Chrysanthemums are in their peak around this time of the year. The mums are favored not only for their lovely blossoms but also for their subtle scent. A Chinese poet known for his fondness for chrysanthemums wrote the following poem.
When the autumn chrysanthemums are at their most beautiful
Dewy blossoms are picked and floated on this wine that removes all troubles
To intensify the desire to leave behind the secular world.
Floating a mum flower on clear rice wine may not seem like much, but it can give off a special vibe. If you are not a drinker, a chrysanthemum on a cup of hot water would add a special touch to that mundane beverage. There is also a Korean sijo poem in which chrysanthemums play an important role.
I planted chrysanthemums outside the window and buried a wine urn under the mums.
The moon rises when the wine matures, when the flowers bloom and when a friend visits.
Child, play the geomungo. We’re going to make merry all night.
The poem hints that the poet took great care to plant the mums and store wine under the flowers. When the mums began to bloom, the poet drank the wine with his friend under the moonlight, using all his senses to appreciate the moment – seeing the flowers with his eyes, smelling the mum scent with his nose, listening to music with his ears and tasting the wine with his tongue. This is what true pungryu풍류 or taste for arts and entertainment was like for Korean gentlemen in the old days. Now let’s listen to a sijo piece titled “Planting Chrysanthemums Outside the Window” sung by Kim Yong-woo.
Planting Chrysanthemums Outside the Window / Sung by Kim Yong-woo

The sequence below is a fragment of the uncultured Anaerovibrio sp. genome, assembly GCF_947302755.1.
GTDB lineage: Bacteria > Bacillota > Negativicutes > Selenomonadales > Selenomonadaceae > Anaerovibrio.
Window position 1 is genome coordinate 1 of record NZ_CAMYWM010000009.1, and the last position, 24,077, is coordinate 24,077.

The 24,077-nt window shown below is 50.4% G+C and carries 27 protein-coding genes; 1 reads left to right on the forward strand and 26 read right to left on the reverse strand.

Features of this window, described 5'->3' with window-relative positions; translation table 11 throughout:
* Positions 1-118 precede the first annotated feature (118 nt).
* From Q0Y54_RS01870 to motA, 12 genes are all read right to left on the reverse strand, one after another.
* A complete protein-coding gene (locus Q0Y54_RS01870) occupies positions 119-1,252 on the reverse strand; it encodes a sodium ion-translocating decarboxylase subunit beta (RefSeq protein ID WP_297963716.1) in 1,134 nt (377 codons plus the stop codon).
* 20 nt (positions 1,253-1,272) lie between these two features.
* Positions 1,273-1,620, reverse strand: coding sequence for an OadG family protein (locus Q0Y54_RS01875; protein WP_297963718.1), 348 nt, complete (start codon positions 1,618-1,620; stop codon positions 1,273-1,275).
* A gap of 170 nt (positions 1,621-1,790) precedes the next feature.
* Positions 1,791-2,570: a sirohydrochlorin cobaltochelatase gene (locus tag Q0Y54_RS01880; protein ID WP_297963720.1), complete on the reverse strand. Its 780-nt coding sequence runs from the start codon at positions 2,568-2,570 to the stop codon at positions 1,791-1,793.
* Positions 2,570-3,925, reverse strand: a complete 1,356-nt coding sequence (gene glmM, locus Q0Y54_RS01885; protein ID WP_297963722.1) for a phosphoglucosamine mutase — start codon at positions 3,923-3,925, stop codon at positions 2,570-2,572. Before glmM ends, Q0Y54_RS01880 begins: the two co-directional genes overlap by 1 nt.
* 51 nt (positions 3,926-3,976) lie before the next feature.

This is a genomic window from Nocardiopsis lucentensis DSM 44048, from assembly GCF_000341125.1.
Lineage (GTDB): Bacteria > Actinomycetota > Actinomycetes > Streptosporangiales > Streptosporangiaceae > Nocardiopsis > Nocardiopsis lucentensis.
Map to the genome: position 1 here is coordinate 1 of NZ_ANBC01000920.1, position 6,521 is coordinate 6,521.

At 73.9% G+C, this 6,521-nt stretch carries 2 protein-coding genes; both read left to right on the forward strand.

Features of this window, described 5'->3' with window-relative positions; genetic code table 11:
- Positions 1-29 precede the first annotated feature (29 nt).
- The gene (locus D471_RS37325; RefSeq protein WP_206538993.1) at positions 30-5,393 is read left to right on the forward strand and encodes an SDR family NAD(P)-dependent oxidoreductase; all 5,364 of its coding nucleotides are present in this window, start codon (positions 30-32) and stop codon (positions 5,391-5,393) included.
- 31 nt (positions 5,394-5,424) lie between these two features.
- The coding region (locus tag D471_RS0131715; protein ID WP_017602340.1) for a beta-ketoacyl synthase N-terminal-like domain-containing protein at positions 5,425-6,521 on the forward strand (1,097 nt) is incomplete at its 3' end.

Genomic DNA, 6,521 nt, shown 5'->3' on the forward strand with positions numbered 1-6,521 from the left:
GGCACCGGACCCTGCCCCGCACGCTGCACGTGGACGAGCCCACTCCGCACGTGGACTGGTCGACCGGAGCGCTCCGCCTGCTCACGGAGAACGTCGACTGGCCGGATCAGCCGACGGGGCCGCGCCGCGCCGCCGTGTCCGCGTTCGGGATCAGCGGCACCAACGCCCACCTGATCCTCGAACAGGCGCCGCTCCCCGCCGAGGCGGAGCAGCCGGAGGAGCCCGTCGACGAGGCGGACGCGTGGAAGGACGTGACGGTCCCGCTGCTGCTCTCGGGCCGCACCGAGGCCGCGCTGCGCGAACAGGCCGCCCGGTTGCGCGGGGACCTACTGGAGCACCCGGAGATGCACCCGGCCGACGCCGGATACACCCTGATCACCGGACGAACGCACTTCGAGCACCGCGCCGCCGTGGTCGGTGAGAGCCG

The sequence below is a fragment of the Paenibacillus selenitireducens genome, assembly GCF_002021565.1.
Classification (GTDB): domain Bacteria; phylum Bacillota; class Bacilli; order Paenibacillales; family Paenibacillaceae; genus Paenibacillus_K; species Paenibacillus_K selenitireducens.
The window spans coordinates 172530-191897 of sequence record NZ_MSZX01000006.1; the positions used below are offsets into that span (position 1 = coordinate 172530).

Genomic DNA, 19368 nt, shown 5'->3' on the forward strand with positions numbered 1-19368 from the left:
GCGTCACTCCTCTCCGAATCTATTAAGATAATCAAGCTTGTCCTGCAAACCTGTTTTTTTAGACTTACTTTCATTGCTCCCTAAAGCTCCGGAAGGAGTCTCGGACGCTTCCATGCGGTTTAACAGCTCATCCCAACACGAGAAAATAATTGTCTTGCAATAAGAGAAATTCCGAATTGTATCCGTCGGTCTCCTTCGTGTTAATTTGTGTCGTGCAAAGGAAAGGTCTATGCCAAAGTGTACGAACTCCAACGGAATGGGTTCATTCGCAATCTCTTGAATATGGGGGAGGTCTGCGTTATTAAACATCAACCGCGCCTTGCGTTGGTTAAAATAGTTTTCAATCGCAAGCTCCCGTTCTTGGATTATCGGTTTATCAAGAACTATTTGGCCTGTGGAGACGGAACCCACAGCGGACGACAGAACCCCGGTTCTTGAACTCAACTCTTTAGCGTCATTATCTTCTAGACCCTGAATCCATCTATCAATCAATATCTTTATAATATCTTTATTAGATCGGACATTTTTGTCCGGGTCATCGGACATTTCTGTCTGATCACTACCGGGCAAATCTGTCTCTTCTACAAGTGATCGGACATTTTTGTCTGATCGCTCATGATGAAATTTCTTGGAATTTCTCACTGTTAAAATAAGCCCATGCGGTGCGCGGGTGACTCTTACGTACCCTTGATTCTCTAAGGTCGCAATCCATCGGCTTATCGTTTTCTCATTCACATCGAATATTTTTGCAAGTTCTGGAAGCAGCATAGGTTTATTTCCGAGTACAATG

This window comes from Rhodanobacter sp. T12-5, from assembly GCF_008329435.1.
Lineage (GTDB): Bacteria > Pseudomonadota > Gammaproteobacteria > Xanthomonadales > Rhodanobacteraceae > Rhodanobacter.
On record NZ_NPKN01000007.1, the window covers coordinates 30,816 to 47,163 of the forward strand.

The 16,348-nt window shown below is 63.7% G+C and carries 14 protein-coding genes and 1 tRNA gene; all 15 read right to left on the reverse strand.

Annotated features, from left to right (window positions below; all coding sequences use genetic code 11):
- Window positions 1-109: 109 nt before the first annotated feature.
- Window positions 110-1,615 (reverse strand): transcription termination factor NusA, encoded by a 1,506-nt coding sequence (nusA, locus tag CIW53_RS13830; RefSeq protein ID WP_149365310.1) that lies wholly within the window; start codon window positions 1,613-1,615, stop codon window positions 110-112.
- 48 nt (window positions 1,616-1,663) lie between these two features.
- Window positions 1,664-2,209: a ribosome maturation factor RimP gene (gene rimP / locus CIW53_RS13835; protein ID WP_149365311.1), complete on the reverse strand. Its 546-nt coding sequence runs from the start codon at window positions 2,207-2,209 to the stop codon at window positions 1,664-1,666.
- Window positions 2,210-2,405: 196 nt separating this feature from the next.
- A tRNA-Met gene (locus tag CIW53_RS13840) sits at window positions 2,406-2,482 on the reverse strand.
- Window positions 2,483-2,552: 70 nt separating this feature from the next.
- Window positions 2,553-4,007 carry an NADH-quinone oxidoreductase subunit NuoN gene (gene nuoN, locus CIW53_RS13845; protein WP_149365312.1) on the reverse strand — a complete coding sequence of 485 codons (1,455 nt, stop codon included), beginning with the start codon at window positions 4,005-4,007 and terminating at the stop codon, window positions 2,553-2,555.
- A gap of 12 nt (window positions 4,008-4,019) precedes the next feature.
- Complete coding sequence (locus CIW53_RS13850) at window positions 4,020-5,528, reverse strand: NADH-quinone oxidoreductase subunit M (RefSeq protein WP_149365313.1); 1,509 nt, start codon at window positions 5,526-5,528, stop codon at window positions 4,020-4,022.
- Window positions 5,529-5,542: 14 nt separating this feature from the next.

Sijo songs were usually accompanied by wind instruments such as daegeum대금, haegeum해금 and danso단소. They were folksy songs that could be sung even without any instrument unlike gagok가곡 pieces that should strictly follow a certain format with a full set of string and wind instruments.
Tomorrow is September 9th by the lunar calendar. Dates with two odd numbers were regarded as auspicious in the old days. So, January 1st was Seol설 or the lunar New Year’s Day; March 3rd was regarded as the first day of the new spring, the day when swallows return from the south; May 5th is Dano단오 when women washed their hair in water infused with irises and men held wrestling matches; July 7th is Chilseok칠석 when Gyeonwu견우 and Jiknyeo직녀 of Heaven meet once a year; and finally September 9th is the end of the harvest season when swallows fly back to the south. Around that time of the year people would go up to the mountain to eat mum pancakes and mum-infused wine while reciting poems or admiring nature. Next song is a southern folk song called “Heung Taryeong” sung by Kim Su-yeon.
Heung Taryeong / Sung by Kim Su-yeon
The last part of “Heung Taryeong” goes something like, “It’s a dream, only a dream. Everything is a dream, and you and I are in a dream. I wake up from a dream only to find myself still in a dream. It is futile to live a life that was born of a dream, to live in a dream and to die in a dream. What is the use of dreaming when all I do is trying to wake up from a dream?” It is a rather depressing song as even our lives are rendered meaningless. Such sentiment seems to describe our feeling as we approach the end of the year, and we realize how fast the months have gone by like in a dream. Let’s wrap up this episode of Sounds of Korea with “The Autumn River Is” by Choi Yun-young. It’s a song about the lonely sentiments of an autumn night.
The Autumn River Is / Sung by Choi Yun-young